The UK government requires all non-vaccinated people arriving in the UK to get a PCR test within 48 hours of your flight. At the time of writing (November 20, 2021), if you are vaccinated in China with the Chinese vaccine, you are considered non-vaccinated by the UK government. From November 22 Chinese vaccines will be recognized but not a China-issued vaccine certificate (www.gov.uk/guidance/countries-with-approved-covid-19-vaccination-programmes-and-proof-of-vaccination). Hopefully this will change soon and people from China can avoid the additional testing requirements and UK self-isolation rules that are currently in place. 

 

I did my PCR test at Jiahui Hospital (Rmb220) – there are cheaper options available, but you will need to make sure that the testing facility can issue a bi-lingual (needs to be in English) test report (www.gov.uk/guidance/coronavirus-covid-19-testing-for-people-travelling-to-england).

 

All non-vaccinated people are required to book a day 2 and day 8 PCR test before arriving in the UK (www.gov.uk/guidance/travel-to-england-from-another-country-during-coronavirus-covid-19). When you purchase these tests, you will be given a unique code which is needed for the passenger locator form (PLF) (www.gov.uk/provide-journey-contact-details-before-travel-uk) which you need to complete and show to the flight check-in desk when departing China. I printed the completed PLF and my negative PCR test report to show at the check-in desk. This was the only time anyone checked both documents.

 

All non-vaccinated people arriving in the UK are also required to self-isolate for a period of 10 days. You will need to enter the address where you are planning to self-isolate on the PLF. I landed in London and was planning to self-isolate at my mother’s house in Yorkshire, so I made the decision to stay at my brother’s house near London for the first night, and I believe this is within the rules (www.gov.uk/guidance/how-to-quarantine-when-you-arrive-in-england). I entered both addresses on the PLF. It’s possible to shorten the self-isolation period from 10 days to 5 days by also doing a “test-to-release” test on day 5.

 

You still need to have the day 8 test even if you have done the day 5 test-to-release test.

The day you arrive in the UK is day 0, and you need to have your first test (“day 2 test”) on day 1 or day 2 in the UK. I had mine in Leeds www.whitehallclinic.com/day2and8 the day after I arrived in the UK.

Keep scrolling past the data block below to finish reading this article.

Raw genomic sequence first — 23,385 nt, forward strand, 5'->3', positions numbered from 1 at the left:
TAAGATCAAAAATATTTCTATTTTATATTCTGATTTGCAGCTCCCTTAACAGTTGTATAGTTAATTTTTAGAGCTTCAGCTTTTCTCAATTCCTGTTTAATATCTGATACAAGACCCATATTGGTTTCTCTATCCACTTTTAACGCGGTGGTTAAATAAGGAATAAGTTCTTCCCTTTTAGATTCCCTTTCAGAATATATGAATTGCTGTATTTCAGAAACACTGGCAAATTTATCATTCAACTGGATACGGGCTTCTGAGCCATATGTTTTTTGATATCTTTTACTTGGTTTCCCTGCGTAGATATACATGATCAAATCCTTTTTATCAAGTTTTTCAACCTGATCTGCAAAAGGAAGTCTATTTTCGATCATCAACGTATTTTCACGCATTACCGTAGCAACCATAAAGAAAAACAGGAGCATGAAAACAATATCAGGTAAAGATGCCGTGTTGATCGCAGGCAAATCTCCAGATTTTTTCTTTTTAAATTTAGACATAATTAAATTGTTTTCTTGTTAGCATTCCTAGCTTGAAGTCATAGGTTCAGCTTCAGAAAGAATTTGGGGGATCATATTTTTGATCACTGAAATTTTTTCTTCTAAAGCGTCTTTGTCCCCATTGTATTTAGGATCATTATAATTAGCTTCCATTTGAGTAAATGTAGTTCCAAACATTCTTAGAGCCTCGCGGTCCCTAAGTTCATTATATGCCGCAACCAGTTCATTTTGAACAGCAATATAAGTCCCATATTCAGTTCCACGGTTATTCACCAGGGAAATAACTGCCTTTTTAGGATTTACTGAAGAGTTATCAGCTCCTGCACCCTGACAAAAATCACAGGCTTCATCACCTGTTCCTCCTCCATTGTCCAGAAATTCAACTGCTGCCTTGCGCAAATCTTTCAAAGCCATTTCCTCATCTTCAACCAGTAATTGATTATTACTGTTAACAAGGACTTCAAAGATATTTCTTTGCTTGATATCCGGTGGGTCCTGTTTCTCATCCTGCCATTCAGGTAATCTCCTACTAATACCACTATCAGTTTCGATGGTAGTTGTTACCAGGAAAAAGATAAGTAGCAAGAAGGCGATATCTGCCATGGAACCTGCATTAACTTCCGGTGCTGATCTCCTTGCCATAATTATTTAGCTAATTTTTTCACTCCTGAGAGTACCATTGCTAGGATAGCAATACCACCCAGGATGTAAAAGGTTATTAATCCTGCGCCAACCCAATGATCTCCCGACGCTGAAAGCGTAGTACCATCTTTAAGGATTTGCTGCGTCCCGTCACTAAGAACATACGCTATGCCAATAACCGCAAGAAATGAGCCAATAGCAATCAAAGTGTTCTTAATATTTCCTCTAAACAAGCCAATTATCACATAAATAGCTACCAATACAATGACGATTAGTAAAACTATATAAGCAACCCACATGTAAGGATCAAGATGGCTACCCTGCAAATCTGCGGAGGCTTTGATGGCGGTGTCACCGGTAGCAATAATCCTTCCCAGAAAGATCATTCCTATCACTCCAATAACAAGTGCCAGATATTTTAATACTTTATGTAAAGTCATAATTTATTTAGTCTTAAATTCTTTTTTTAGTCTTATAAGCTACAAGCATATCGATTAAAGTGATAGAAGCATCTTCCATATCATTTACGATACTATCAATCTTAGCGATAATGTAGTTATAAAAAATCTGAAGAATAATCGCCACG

I ended up paying Ј200 for my day 2 and day 8 tests and regretted booking at such an expensive test facility.

My reasoning at the time for booking a more expensive test facility was because I had heard many stories of people not getting their results for several days after the test. The test facility I booked guaranteed same day results. My advice for anyone looking at UK arrival tests and planning to do the day 5 test-to-release is to use a less expensive home testing service/delivery service for the day 2 and day 8 tests (for example, Randox has

a click and collect option for Ј70 https://covid.randox.com/day-2-and-day-8-bundle/)and pay more for a day 5 test to release in person/in clinic test which guarantees the same day/next morning results.

 

There is no point in doing the test to release if you have to wait 2-3 days for the results. There are quite a few day 5 test to release options with same day results for ~Ј100. That way the total cost for the three tests would be Ј170 (day 2, day 5, day 8). The day 5 test to release is not a legal requirement so for anyone that does not mind self-isolating for the full 10 days then the total cost would be Ј70 (day 2, day 8).

 

Before you depart China, you need to complete the Customs Pocket Declaration (search Customs Pocket Declaration in WeChat) and show the QR code before passing passport control.

 

These are all the documents I printed before departing China:

1.  Vaccination Certificate

2.  2 Days Prior to Flight Negative COVID Test

3.  Passenger Locator Form (includes details of day 2 and day 8 tests)

 

Arriving in the UK

When landing at London Heathrow it was business as usual. No one checked my PLF. I was out of the airport in around 20 minutes. I could have gone straight to the pub (I didn’t).

 

In terms of whether anyone checks that you are self-isolating, I have heard multiple stories of people getting an in-person visit. No one visited me. I had calls on day 1 and day 2 which I missed. I had a call on day 3 which I answered, and the connection was very bad. The person calling asked if I had recently been “on holiday”. I replied to say that I had recently arrived in the UK and asked if they could speak up since I couldn’t hear what they were saying (the voice was very muffled). They replied to say they would call me back but never did. No one called again after that. I received two text messages reminding me to self-isolate and to get tested on day 2 and day 8. So much for the UK’s Ј37 billion “world beating” track and trace system – that is definitely taxpayer’s money well spent.